Tax Court nixes lawyer’s attempt to write off internet poker losses

A Toronto lawyer who left Bay Street in 2006 in an abortive attempt to make it as a professional Internet poker player has failed in a bid to write off the $120,000 loss he ran up that year before slinking back to practice.

Steven A. Cohen claimed he made the career switch in December 2005 after Goodmans LLP deferred a decision on elevating him to partner for a second consecutive year.

His master plan envisioned a $150,000 annual profit by targeting weak, inexperienced players in small-stakes games, before elevating in the long-term to higher stakes for a $500,000 annual return, the same level he would have made as partner at Goodmans, according to the ruling in Cohen v. The Queen.

Instead of just resigning, Cohen stopped taking on new work and passed off files until he was terminated with seven months severance in March 2006, said the ruling.

But things didn’t quite go as planned, and his $80,000 in winnings for 2006 were dwarfed by the $200,000 he ploughed into the venture. Those business expenses included $2,000 for a Las Vegas seminar on poker, $1,000 for travel to tournaments in Vegas, and $500 for articles and books on the game.

In the May 12 ruling, Tax Court of Canada Justice Frank Pizzitelli decided Cohen’s actions did not suggest the poker venture was conducted in a business-like way, and refused Cohen’s appeal of his tax assessment which denied his bid to deduct his $120,000 losses.

“The suggestion he was calculating and disciplined is also questionable. While he may have done the math, as his counsel argued, in knowing the odds of different card hands while playing, this was information available from his materials and capable of being determined by a fourth grader as his material suggests. Moreover, he demonstrated a total lack of discipline by both abandoning his strategy of playing low stakes games against inexperienced players after just three months and by simply increasing his credit card limit from $27,000 to $40,000 when needed,” wrote Pizzitelli.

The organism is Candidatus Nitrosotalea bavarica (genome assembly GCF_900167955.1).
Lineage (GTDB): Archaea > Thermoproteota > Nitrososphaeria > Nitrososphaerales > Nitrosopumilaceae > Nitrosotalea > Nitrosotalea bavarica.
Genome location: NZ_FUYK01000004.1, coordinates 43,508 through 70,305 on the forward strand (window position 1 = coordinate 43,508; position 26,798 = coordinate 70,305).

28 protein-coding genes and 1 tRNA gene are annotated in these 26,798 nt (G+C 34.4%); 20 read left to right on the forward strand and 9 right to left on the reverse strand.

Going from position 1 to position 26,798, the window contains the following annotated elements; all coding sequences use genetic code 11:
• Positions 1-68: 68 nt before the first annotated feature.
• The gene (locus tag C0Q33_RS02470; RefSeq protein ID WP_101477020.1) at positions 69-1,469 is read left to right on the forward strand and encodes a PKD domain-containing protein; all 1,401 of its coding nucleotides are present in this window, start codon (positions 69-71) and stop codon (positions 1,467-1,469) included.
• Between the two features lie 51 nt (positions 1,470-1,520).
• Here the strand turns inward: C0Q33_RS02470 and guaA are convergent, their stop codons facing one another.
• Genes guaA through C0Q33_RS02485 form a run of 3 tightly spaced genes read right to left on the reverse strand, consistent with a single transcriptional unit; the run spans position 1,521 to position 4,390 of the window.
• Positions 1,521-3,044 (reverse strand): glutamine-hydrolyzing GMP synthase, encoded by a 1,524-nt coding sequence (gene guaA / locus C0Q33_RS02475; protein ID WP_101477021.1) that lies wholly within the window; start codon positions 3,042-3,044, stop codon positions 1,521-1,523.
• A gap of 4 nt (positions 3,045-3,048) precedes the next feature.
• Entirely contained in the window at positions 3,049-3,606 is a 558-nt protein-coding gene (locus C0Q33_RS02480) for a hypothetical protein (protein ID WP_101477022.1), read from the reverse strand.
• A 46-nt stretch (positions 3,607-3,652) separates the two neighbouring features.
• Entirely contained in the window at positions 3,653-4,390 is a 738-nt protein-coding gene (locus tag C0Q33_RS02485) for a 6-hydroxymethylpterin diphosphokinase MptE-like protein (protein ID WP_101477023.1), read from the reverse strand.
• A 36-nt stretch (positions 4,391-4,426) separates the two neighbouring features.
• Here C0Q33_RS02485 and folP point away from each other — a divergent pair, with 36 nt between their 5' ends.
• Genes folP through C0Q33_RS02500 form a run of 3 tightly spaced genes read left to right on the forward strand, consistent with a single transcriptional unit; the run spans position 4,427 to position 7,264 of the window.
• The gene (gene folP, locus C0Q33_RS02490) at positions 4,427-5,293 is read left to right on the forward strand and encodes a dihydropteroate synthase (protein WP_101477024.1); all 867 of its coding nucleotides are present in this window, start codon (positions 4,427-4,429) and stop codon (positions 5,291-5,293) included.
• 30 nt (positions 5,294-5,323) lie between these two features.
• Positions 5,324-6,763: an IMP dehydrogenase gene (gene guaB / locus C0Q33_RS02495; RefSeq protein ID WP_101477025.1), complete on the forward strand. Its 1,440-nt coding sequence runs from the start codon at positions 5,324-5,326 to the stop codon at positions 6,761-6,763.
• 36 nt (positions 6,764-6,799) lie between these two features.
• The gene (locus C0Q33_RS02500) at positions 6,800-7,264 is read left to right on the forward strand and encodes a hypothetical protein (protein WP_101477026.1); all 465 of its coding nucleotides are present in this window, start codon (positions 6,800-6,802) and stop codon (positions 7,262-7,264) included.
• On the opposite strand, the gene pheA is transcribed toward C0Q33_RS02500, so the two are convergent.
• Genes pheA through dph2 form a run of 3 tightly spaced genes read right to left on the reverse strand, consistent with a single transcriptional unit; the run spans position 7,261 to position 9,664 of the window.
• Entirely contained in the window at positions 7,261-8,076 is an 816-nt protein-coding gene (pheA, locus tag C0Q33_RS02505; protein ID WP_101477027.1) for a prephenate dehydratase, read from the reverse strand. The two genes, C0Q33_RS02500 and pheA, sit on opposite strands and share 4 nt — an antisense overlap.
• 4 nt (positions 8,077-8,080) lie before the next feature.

The decision also delivered a damning verdict on Cohen’s poker skills.

“The fact his initial strategy was to play inexperienced players suggests he himself did not have the superior skills necessary to compete at a higher level that would bring him the $500,000 paycheque he aspired to. The fact he lost money every month, including the first three months he played smaller stakes games, does not even suggest a superior skill set at that level,” Pizzitelli wrote.

Cohen’s claim of professionalism might have had more credibility, according to the judgment, if his own web site did not indicate started his own law firm in March 2006, the same month he left Goodmans.

“I find his explanation for the March 2006 date, which is that he continued to be a member of the Bar during the period notwithstanding that he started a new venture, hence why he used that date on his marketing material, to be unsatisfactory. If that was the intention then why not just say he has been [practising] law since the earlier date he was called to the Bar,” Pizzitelli said.

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